By: Jeff Anderson, CFA
|Close||Weekly return||YTD return|
|Nasdaq Composite||13,351.1||-3.93%||– 14.66%|
|US Treasury 10 yr Yield||2.83 %||17.1%||131.6|
Source: Wall St. Journal
The major indices continued their slide in this shortened week as US Government bond yields continued to rise. In a recent CNBC interview, Federal Reserve Governor Christopher Waller said getting inflation under control will require raising interest rates at a faster pace than normal, even though the rate of price increases has probably peaked1. The probability that the Fed will raise rates by 0.5% vs the previously assumed increase of 0.25% has risen dramatically.
Fed Chairman Powell has history to guide him. Prior to Fed Chairman Paul Volcker getting aggressive with rate rises to bring down a multi-year battle with high inflation, his predecessor Arthur Burns was the opposite. Economic historians said Governor Burns “lacked the analytical framework to assess the interplay between the real economy and inflation, and how that relationship was connected to monetary policy.”2 By the time Volcker replaced Burns, inflation had become systemic. President Nixon had closed the gold window in 1971 (known as the Bretton Woods System) to address the country’s inflation problem and to discourage foreign governments from redeeming dollars for gold. His administration also enacted wage and price controls.3 It turned into economic mayhem. Powell is acutely aware of these risks. Better to be aggressive now than to let inflation boil over and create another lost decade.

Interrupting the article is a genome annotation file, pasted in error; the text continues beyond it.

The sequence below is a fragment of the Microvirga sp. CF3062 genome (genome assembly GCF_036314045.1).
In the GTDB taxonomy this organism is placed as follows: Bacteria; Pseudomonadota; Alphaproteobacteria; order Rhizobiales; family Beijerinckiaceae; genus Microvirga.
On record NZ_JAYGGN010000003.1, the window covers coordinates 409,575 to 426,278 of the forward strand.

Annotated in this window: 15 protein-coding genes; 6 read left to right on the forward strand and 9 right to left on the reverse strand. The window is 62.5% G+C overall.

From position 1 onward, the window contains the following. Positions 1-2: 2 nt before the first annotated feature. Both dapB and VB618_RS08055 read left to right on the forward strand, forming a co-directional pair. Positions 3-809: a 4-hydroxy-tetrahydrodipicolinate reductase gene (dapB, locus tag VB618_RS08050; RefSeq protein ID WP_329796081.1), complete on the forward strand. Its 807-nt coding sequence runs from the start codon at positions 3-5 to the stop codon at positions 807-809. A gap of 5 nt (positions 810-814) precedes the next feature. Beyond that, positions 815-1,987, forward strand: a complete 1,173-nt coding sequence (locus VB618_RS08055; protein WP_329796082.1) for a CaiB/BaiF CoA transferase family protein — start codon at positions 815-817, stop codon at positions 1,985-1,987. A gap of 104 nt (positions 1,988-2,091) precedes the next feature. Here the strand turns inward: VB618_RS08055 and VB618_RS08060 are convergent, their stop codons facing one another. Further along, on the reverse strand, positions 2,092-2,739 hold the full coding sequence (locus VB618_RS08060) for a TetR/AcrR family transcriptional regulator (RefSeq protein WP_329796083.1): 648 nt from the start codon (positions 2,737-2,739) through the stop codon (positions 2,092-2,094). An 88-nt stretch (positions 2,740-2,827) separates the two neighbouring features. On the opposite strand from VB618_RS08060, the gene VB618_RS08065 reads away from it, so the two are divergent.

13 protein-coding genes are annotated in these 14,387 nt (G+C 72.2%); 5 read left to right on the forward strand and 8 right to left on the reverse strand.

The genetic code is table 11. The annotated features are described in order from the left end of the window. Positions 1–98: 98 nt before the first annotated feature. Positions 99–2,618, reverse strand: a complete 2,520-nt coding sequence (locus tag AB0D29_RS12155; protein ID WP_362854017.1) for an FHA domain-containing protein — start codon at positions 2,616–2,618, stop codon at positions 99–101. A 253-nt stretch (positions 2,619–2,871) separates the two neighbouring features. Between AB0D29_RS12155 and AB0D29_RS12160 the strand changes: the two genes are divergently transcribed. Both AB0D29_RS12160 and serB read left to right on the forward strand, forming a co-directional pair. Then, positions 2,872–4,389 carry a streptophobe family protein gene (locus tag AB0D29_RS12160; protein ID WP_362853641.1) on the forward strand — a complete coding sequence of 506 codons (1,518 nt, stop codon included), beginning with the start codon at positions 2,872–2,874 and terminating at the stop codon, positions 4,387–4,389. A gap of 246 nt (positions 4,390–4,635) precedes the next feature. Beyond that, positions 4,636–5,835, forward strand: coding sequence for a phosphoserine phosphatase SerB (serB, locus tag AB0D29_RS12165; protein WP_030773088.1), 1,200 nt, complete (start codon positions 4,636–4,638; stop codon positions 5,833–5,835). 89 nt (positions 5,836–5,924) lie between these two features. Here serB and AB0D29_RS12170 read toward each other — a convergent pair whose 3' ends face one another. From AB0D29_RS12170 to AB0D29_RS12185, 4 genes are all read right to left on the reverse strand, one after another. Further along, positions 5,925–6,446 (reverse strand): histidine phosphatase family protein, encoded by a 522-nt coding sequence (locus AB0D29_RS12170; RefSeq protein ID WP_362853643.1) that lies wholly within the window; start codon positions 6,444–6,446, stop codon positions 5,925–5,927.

Mortgage Rates Hit 5%:
We haven’t seen 5% rates since 2011. The monthly cost of buying a home has surged by more than a third over the past year, according to the Wall Street Journal. Yet, demand remains strong (for now). In areas like Southern California, a strong labor market coupled with extremely low supply could offset this. The cost of building materials has risen dramatically, and homebuilders are forced to charge more to maintain profit margins. It will be interesting to see what the total demand for mortgages is for 2022. In 2021, nearly two thirds of originations came from refinancing. Economists had projected, a few weeks back, that this number would be closer to 30%. As prices continue to rise, so are rents. This upward pressure on rents may push reluctant buyers into the market as the cost of renting may no longer make sense.
China is Back to Covid-19 Lockdowns:
Just when we thought covid-19 and all its variants were in the rearview mirror, China is back to mass lockdowns. Forty-five cities that make up nearly 40% of China’s economic output are in some form of lockdown. This equates to roughly 370 million affected Chinese residents. There is already significant disruption to the Chinese economy, and it won’t help the global economy fight its way out of its supply-chain issues. Let’s hope this is the last set of measures necessary to put an end to this pandemic.